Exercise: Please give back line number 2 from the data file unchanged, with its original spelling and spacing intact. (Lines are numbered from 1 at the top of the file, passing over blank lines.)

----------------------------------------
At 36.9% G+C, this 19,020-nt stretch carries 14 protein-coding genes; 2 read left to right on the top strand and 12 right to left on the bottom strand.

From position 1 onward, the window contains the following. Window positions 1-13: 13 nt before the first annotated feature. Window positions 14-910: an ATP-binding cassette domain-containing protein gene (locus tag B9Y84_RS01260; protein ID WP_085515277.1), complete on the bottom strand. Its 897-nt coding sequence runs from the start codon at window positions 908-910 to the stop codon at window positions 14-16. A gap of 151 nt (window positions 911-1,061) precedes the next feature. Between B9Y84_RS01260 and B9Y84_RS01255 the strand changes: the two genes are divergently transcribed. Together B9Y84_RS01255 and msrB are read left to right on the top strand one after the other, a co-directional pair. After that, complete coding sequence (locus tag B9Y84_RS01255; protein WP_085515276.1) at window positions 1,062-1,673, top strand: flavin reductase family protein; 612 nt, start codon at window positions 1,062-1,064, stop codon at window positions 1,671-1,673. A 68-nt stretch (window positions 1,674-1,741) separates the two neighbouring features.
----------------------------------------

From position 1 onward, the window contains the following. Window positions 1-13: 13 nt before the first annotated feature. Window positions 14-910: an ATP-binding cassette domain-containing protein gene (locus tag B9Y84_RS01260; protein ID WP_085515277.1), complete on the bottom strand. Its 897-nt coding sequence runs from the start codon at window positions 908-910 to the stop codon at window positions 14-16. A gap of 151 nt (window positions 911-1,061) precedes the next feature. Between B9Y84_RS01260 and B9Y84_RS01255 the strand changes: the two genes are divergently transcribed. Together B9Y84_RS01255 and msrB are read left to right on the top strand one after the other, a co-directional pair. After that, complete coding sequence (locus tag B9Y84_RS01255; protein WP_085515276.1) at window positions 1,062-1,673, top strand: flavin reductase family protein; 612 nt, start codon at window positions 1,062-1,064, stop codon at window positions 1,671-1,673. A 68-nt stretch (window positions 1,674-1,741) separates the two neighbouring features.